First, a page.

The Evolving Kansas City Chiefs’ Defense

Chuck Cook-USA TODAY Sports

We heard it all offseason. Numerous insiders claiming Bob Sutton’s defense was preparing to attack opposing offenses – that he would bring blitzes and exotic formations, and capitalize on the talent that was already on the team. The big story was simple: come Hell or high water, the Chiefs were going to get to the quarterback. The phrase, “the new, attacking defense” became a mantra of sorts around these parts.

So far, Bob Sutton’s squad has indeed gotten after the quarterback. After 3 games, the Chiefs lead the NFL in sacks, with 15.

How have they done it? It’s not as clear-cut as one would think. After Romeo Crennel’s 2-Gap 3-4 “bend-but-still-break” scheme proved fruitless, Chiefs fans nationwide were clamoring for an attack-style defense that utilized the skills of the Chiefs’ long list of high-drafted defenders. While most were focused on a switch to the 1-Gap, what was almost forgotten was what truly makes a good coach: playing to the strength of your players, and the weaknesses of your opponents. That’s exactly what Bob Sutton has done. He’s identified his player’s strengths and has picked on his opponent’s soft spots.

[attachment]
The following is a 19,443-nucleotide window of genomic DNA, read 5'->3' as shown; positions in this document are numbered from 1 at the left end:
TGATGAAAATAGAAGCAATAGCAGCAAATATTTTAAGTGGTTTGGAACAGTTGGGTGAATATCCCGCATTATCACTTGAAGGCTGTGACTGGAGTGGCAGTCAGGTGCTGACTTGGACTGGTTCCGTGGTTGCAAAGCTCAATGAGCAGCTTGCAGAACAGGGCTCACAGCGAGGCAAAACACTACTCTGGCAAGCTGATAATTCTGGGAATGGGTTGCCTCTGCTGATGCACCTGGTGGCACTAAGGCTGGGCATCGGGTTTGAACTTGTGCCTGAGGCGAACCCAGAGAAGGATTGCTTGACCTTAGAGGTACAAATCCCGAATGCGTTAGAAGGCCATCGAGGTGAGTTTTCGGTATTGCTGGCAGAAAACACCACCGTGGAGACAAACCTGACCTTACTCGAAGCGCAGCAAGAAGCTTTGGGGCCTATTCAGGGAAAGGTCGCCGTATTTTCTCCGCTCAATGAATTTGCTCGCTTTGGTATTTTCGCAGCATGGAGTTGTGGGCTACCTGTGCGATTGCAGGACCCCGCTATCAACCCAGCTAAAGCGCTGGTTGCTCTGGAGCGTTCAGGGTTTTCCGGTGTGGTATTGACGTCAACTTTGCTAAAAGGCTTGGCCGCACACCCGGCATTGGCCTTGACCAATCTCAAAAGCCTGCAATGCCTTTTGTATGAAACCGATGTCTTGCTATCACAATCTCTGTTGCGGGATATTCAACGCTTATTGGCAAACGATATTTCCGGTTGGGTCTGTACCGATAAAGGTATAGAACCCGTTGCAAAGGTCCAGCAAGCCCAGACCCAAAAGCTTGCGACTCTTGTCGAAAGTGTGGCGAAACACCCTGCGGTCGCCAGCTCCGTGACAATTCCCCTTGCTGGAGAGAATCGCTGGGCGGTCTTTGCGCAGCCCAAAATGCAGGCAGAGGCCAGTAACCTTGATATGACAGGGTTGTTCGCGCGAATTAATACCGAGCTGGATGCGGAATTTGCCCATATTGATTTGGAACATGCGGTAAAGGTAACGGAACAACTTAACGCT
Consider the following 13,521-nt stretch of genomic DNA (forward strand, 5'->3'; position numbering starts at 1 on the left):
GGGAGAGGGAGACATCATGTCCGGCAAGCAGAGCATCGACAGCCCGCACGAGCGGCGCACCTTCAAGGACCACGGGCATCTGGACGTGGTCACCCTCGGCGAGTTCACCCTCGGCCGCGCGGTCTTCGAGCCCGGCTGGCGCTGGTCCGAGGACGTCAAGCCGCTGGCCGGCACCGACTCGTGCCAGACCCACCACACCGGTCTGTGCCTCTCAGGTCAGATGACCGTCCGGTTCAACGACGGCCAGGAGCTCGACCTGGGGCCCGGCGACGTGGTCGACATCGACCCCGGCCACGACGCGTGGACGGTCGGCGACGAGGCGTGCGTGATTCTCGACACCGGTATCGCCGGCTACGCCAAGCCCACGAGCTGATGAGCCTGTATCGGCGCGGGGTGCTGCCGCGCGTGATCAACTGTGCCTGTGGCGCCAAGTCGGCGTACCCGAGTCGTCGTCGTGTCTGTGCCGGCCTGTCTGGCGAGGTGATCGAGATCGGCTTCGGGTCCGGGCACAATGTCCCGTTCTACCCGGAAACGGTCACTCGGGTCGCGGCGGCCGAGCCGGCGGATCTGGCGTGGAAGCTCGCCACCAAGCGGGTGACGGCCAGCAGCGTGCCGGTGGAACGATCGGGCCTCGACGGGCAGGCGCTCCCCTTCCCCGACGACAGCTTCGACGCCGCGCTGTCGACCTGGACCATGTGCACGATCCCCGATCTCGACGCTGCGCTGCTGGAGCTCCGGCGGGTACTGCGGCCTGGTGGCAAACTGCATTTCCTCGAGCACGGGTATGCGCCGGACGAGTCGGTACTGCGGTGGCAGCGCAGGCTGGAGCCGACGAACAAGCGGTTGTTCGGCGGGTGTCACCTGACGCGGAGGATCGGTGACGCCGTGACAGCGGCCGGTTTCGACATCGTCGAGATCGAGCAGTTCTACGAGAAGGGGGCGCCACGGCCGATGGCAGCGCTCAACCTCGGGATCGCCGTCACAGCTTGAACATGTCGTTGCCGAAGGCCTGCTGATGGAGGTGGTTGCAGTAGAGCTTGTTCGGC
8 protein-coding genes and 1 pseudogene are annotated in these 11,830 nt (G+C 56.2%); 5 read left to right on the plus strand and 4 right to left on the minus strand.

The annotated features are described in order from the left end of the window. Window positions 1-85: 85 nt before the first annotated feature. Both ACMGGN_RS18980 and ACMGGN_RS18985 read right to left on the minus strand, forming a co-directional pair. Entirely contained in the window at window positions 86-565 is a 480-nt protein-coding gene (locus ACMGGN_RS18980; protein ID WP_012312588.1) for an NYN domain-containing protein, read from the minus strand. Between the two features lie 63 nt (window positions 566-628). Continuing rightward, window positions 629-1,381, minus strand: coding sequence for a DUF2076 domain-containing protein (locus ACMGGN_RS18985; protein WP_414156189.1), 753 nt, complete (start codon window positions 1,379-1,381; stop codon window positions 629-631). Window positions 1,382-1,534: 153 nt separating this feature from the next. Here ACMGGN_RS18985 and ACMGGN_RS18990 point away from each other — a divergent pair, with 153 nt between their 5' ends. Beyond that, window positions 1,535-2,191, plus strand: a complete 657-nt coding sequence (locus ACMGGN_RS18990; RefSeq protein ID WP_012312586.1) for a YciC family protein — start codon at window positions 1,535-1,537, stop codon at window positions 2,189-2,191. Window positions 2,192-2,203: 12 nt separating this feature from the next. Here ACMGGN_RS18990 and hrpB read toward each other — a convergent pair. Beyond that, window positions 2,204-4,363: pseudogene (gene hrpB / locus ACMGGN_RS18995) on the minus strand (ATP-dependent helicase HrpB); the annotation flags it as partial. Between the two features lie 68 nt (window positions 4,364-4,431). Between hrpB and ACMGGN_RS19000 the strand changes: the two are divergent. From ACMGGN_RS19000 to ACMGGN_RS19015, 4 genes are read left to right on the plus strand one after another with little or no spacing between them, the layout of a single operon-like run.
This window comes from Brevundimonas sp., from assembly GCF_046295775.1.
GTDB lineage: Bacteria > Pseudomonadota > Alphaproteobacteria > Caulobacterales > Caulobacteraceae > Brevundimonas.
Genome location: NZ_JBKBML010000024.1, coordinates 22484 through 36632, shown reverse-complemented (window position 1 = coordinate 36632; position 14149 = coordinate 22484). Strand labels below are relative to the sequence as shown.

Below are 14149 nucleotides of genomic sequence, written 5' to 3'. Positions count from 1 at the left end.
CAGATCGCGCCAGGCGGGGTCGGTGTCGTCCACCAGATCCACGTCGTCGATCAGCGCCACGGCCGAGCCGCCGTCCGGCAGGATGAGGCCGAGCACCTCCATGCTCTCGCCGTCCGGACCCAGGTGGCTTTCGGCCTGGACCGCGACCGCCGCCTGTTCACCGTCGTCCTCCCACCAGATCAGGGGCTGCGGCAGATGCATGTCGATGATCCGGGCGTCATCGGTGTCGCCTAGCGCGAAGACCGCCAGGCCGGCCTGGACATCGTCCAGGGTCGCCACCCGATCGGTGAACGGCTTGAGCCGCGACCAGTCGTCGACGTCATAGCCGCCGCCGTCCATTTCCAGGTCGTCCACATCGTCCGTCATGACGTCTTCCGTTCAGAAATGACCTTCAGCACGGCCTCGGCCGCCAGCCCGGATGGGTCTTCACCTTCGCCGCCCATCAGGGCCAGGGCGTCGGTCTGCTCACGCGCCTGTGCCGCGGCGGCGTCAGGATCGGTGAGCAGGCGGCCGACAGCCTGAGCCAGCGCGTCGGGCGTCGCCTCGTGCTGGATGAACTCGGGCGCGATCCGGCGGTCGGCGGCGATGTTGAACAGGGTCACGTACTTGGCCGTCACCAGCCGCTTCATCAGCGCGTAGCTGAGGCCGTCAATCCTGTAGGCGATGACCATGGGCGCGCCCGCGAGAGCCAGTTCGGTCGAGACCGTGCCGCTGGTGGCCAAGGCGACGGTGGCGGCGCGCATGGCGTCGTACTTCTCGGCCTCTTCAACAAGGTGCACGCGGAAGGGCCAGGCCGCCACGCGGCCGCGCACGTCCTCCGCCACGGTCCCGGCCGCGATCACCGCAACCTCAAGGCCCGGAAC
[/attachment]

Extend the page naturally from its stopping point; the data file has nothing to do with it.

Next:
On Thursday, Chiefs Defensive End Mike DeVito was asked if playing an “attack-style defense” was more natural for a defender. His response was telling:

“I’m sure it depends on each individual, but this defense offers both. Sometimes you’re playing in a two-gap and sometimes you’re playing in a 4-3, so it’s kind of a hybrid. It gives guys the opportunity to do what they’re good at.”

What DeVito touches on here seems to be the key to it all. It wasn’t the fact that Romeo played a 2-Gap that resulted in an underwhelming defensive team. It was the fact that Romeo expected his players to conform to his defense, instead of leveraging his player’s skills for the betterment of the team. We heard this from Romeo all season last year as Dontari Poe, and the other high draft picks along the Chiefs defensive line were developing slowly as players. Romeo’s line was always a version of, “learning this defense takes time for defensive lineman.”

John Rieger-USA TODAY Sports

Dontari Poe looks great this year, but it’s interesting to think about where he could be in his development had Romeo not forced him into the 2-Gap, play after play. As Bob Sutton told the media on Thursday: “[Dontari]’s the classic guy to push the pocket guy 300-400 pound, but Poe can beat you individually. That’s the thing you need to know. Dontari can go by you just like one of the rushers can go by, so he provides both things to our defense.”